Hydration

Some of the best health habits you can form don’t require much time or effort. They just take awareness and consistency. What you put in your body is arguably the best place to start since it’s fuel and hydration that will sustain you throughout the day. While there are numerous diet plans out there, there is no one plan that should be recommended over the rest since no two people are the same and everyone will react differently to what they consume. Instead of focusing only on what you eat, the first and foremost place to start is by being mindful of what you drink.

The only thing you need to be drinking is water, at least 11 cups per day. Hydration levels can have an effect on your mood, energy level, and ability to think clearly. Plus, dehydration can be mistaken for hunger and the cause of unwanted headaches. Not only is hydration extremely important for your body to function, but it works for any diet and lifestyle. Water is the most basic common denominator for all body types and eating styles. Why drink a 200-calorie juice with sugar when you can have a 0-calorie glass of water?

Declutter

While decluttering your home or office is not a new concept, the health benefits associated with it are starting to come out more. Psychologists have recently associated decluttering with improved health, as it reduces anxiety, improves sleep, and can remove harmful toxins from the air. Cluttered spaces are a minefield that can quickly overstimulate our senses, leading to unnecessary stress and anxiety. Take the time over the course of a month of weekends to declutter your home. That ability to cull items and add organization can provide a fresh start in your home. If you want to take it a step further, wrap up your decluttering with a deep cleaning.

You can roll up your sleeves or splurge on a service as a reward. If you opt to hire someone, there are resources that can help you find a cleaning service near you. Brooklyn homeowners typically spend between $115 and $245 for a home cleaning, but it’s best to shop around for a fair price.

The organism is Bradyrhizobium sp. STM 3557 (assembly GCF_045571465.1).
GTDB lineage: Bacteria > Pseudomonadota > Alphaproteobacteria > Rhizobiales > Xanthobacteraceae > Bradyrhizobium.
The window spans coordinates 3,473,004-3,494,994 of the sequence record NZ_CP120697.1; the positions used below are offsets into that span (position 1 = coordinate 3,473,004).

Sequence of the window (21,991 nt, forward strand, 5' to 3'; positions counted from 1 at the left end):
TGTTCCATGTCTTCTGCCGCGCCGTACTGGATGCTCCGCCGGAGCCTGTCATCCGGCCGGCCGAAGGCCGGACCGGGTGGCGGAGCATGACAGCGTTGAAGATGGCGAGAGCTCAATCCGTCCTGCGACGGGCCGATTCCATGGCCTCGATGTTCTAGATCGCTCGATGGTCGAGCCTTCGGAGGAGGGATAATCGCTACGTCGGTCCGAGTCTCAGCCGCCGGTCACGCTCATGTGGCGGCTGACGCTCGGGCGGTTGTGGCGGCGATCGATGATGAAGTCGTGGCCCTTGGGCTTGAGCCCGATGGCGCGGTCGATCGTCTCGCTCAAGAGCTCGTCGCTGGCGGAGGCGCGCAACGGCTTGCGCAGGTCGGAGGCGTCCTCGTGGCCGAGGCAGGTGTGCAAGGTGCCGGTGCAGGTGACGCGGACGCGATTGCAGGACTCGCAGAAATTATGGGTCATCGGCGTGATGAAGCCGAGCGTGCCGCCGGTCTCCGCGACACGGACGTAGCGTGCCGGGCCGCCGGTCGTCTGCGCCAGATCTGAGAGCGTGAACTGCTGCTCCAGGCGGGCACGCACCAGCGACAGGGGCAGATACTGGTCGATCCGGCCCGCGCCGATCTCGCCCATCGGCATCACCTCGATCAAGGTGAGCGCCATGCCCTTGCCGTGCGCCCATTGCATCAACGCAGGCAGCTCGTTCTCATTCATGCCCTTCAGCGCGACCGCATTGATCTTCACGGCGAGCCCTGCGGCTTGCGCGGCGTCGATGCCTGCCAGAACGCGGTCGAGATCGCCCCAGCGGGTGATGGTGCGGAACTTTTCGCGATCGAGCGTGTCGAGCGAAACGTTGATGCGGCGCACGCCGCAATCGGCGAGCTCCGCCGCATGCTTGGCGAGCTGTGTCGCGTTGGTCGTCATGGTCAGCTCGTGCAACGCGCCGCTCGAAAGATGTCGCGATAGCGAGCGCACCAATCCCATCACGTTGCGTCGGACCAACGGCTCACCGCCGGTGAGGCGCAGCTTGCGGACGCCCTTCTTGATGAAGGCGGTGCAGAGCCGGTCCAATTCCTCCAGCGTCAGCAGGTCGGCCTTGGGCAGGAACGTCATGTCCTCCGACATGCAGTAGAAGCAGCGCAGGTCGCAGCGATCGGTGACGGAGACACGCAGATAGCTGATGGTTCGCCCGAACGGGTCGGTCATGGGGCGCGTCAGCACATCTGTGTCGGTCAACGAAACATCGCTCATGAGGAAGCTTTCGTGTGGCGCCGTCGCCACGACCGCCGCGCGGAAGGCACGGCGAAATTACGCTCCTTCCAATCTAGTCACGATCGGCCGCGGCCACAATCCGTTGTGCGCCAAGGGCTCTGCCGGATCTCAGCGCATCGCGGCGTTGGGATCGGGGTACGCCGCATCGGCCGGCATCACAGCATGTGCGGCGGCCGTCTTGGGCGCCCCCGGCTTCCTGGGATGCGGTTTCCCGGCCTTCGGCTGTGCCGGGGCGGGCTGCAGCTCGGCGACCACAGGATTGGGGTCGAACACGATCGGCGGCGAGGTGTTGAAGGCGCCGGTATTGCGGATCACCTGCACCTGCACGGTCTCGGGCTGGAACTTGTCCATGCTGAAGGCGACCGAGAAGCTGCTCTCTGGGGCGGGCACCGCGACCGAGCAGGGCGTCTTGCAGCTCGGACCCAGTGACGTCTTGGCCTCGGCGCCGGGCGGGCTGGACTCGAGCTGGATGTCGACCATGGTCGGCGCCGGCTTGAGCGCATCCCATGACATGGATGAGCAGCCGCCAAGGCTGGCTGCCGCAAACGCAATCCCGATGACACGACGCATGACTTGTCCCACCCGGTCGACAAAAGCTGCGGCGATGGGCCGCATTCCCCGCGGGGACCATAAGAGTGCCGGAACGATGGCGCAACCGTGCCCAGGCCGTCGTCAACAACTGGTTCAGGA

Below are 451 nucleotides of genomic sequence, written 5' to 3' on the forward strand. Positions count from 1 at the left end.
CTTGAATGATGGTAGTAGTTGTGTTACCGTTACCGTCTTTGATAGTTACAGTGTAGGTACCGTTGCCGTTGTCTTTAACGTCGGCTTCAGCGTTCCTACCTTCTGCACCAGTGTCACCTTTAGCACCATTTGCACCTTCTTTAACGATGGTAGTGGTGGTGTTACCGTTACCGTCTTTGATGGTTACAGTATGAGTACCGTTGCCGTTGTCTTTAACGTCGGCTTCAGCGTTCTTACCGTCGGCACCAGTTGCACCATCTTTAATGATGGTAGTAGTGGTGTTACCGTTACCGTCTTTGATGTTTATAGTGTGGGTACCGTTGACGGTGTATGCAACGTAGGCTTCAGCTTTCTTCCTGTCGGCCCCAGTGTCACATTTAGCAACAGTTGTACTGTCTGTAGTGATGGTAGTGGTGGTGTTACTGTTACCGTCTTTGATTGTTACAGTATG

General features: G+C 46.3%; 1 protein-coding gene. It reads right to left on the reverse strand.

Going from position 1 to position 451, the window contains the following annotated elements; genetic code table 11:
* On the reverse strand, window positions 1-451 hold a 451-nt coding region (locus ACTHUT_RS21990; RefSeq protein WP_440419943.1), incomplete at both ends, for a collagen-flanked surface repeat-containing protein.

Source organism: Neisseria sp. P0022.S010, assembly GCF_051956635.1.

Get Insured

You can get insurance for just about anything in your life, but there is nothing more important to insure than you. Health insurance is primarily a preventative resource to use in the event of illness or injury or for bodily maintenance. With healthcare costs constantly rising, it can be easy to put off screenings and exams to avoid bills, but this can lead to major medical issues down the road. By reviewing your healthcare coverage and knowing what your plan offers, you can have a better idea of the available benefits, and feel assured about going in for routine checkups. For seniors on Medicare, it’s critical to keep up with your coverage or to look for alternative plans that provide for a variety of health screenings. If you need it and don’t have access to dental, vision or hearing care, look to Medicare Advantage plans like ones offered by Humana so you can get the right healthcare to live your best life. Regardless of age, everyone should take full advantage of health benefits. It’s money well spent!

Get Sleep

Getting enough sleep is critical for everyone. Sleep is when most of our growth hormones (HGH) are produced in our bodies and regeneration occurs, making it a vital function. Sleep deprivation can have a big impact on your ability to work, exercise and socialize, not to mention that lack of sleep can lead to a host of health issues. While everyone can function on different amounts of sleep, don’t get caught up trying to set a goal for a certain number of hours What matters is knowing your body and adjusting accordingly, even if that means finding 20 minutes a day for a cat nap.

Get A Good Stretch In

Stretch Station advises these 4 great stretches before bed to ensure a good night’s rest and proper restoration of muscle elasticity. Loosening up before sleeping allows the body to relax fully and get the full advantage of a good nights sleep.

Taking care of yourself and your health is vital and doesn’t require drastic life-altering changes. It can be as simple as drinking a glass of water instead of a cup of juice, recycling old mail correspondence on your desk, or taking an afternoon power nap. Small steps and simple changes can help you jumpstart an improved version of you.